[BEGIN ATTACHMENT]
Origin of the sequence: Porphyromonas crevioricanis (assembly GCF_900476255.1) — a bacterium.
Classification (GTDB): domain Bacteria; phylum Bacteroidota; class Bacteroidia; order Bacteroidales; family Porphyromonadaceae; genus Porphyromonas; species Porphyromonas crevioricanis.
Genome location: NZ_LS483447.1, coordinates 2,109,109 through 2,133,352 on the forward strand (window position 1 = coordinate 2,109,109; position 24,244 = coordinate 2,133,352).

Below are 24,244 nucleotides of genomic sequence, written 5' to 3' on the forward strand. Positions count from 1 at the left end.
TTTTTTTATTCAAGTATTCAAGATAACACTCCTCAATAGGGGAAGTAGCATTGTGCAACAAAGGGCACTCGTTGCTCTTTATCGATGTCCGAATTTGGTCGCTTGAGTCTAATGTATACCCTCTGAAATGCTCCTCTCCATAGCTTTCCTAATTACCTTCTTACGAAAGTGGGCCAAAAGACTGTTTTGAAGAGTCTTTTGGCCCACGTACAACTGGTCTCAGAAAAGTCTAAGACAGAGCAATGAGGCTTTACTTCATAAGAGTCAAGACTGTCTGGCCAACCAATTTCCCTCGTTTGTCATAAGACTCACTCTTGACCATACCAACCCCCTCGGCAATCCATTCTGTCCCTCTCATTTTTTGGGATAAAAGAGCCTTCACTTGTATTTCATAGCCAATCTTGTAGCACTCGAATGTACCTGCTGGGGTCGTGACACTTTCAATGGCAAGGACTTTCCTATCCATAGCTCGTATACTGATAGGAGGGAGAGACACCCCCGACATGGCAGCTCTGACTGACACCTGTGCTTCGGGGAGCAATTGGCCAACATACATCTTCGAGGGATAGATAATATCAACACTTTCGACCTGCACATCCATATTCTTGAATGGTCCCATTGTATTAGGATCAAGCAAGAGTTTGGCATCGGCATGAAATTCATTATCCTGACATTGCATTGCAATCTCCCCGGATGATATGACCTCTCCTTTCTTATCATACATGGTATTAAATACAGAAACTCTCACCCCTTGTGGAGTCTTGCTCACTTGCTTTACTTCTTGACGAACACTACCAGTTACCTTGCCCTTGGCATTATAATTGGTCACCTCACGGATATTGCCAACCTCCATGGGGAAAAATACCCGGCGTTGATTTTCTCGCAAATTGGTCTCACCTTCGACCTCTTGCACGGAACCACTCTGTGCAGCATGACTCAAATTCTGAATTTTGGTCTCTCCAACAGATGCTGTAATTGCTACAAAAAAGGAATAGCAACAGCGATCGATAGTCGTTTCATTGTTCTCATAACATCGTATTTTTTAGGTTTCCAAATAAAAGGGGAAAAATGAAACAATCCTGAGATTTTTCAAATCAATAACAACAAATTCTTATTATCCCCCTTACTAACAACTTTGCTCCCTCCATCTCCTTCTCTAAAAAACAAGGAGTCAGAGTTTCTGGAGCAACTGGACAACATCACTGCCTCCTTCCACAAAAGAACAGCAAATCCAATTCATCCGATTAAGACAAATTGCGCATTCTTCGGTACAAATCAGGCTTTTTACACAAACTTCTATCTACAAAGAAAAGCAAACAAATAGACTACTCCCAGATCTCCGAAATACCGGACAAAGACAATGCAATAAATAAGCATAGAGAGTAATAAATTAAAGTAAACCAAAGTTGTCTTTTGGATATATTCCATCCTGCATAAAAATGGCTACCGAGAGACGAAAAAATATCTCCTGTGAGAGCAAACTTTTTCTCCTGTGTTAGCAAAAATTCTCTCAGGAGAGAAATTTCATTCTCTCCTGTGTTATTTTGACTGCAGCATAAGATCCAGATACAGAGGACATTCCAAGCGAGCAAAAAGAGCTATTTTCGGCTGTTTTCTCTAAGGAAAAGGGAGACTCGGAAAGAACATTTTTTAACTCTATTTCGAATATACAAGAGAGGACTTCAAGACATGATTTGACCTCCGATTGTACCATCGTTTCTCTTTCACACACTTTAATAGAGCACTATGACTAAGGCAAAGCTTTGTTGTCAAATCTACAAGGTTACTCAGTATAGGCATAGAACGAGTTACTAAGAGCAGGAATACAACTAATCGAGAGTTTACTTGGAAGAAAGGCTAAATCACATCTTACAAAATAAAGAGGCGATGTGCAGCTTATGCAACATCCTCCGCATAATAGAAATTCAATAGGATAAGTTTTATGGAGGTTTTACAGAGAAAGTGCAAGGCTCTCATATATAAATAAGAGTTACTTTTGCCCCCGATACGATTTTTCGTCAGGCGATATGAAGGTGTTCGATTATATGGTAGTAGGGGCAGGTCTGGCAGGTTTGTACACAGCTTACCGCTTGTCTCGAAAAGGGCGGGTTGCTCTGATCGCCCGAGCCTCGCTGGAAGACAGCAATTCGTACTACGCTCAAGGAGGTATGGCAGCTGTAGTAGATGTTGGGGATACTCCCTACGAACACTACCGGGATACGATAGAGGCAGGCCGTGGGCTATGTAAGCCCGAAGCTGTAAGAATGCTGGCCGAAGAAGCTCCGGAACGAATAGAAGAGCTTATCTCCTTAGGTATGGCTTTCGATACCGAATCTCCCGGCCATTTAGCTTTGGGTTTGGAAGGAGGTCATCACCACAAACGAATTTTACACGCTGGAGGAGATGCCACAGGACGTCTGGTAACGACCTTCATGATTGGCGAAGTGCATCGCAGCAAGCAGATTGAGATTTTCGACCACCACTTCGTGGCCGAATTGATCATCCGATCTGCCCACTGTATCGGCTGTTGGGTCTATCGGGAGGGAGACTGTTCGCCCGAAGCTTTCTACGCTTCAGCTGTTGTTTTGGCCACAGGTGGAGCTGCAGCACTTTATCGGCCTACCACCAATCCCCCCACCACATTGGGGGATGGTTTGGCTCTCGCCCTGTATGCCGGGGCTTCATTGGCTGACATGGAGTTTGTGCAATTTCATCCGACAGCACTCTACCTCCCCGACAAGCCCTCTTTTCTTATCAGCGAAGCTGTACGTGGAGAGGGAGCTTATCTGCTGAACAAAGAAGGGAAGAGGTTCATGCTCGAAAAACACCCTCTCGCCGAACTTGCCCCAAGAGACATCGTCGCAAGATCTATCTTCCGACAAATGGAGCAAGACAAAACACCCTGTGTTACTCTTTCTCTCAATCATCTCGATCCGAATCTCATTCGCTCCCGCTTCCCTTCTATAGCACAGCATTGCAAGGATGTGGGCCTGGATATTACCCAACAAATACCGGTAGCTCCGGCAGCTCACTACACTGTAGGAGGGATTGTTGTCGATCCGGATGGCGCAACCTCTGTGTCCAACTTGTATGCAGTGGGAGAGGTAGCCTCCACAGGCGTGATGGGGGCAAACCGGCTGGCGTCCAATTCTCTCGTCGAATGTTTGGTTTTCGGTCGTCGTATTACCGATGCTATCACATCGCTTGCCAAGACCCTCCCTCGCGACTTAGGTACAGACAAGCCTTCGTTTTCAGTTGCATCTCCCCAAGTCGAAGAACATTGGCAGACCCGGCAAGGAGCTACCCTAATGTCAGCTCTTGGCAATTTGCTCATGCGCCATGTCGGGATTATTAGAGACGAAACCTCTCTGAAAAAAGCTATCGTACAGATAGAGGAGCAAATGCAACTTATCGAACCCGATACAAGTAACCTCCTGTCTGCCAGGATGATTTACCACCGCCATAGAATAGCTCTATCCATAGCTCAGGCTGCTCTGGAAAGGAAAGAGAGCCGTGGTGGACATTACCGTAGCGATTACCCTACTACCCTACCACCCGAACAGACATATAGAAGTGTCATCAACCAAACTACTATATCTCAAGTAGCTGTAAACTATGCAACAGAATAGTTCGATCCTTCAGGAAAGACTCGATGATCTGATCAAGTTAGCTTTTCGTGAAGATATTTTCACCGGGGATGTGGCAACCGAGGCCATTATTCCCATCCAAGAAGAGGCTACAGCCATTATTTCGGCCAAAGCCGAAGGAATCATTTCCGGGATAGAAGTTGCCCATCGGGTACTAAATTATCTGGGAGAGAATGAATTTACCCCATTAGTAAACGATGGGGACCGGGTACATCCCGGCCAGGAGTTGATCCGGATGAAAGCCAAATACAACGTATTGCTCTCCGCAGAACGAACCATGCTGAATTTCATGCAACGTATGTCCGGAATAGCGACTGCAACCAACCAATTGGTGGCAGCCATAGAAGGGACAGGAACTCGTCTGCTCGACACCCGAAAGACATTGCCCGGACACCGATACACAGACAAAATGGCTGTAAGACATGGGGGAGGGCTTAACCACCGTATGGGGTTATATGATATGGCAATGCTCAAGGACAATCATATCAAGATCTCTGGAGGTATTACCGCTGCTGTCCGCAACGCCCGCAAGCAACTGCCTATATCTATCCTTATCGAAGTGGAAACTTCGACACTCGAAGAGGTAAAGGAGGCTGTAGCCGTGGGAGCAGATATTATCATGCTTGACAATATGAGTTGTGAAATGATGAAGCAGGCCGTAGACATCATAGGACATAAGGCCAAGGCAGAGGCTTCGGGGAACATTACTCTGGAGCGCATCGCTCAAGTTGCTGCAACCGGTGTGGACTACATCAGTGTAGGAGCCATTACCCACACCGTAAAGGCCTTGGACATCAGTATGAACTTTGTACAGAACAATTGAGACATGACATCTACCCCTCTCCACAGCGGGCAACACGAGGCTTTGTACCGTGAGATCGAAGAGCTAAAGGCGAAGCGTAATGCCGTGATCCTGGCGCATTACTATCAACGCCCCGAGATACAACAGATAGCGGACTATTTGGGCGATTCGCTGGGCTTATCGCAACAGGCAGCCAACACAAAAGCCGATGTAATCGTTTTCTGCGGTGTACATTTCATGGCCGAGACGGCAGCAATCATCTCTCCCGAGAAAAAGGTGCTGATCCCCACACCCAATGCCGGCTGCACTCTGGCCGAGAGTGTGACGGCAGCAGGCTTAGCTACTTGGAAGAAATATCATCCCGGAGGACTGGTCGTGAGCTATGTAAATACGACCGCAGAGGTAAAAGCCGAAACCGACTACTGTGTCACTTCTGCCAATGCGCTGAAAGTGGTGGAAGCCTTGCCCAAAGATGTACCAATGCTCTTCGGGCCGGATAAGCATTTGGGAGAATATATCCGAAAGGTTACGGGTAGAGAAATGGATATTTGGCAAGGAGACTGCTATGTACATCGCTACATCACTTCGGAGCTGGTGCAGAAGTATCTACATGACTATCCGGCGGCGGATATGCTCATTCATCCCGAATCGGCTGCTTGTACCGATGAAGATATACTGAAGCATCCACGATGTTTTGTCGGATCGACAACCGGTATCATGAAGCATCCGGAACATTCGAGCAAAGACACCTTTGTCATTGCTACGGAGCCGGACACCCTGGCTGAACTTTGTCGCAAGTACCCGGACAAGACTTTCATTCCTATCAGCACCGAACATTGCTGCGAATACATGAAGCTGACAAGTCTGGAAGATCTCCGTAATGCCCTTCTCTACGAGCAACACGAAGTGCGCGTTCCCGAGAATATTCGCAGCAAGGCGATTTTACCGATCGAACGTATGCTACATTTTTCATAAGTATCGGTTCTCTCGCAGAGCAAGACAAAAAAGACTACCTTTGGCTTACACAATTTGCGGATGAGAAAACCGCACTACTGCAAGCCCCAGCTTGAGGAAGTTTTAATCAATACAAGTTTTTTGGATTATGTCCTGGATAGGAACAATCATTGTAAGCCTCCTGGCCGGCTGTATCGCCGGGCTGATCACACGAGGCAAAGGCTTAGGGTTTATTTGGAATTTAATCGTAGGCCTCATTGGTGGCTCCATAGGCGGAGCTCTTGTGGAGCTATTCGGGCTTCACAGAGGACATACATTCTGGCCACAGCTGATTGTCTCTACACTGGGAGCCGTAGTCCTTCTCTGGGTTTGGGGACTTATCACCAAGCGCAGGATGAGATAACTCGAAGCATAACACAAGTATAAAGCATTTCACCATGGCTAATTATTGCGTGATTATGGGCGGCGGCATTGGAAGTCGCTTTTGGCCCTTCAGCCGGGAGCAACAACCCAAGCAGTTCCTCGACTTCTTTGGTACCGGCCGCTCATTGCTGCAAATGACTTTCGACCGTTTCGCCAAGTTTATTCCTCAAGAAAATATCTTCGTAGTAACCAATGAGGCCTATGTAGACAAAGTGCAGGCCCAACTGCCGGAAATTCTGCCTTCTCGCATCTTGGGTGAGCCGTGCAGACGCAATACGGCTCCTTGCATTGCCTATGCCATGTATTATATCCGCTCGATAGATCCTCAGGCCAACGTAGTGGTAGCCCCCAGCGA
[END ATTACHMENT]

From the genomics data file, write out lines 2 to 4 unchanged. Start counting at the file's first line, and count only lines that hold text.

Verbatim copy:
Classification (GTDB): domain Bacteria; phylum Bacteroidota; class Bacteroidia; order Bacteroidales; family Porphyromonadaceae; genus Porphyromonas; species Porphyromonas crevioricanis.
Genome location: NZ_LS483447.1, coordinates 2,109,109 through 2,133,352 on the forward strand (window position 1 = coordinate 2,109,109; position 24,244 = coordinate 2,133,352).

Below are 24,244 nucleotides of genomic sequence, written 5' to 3' on the forward strand. Positions count from 1 at the left end.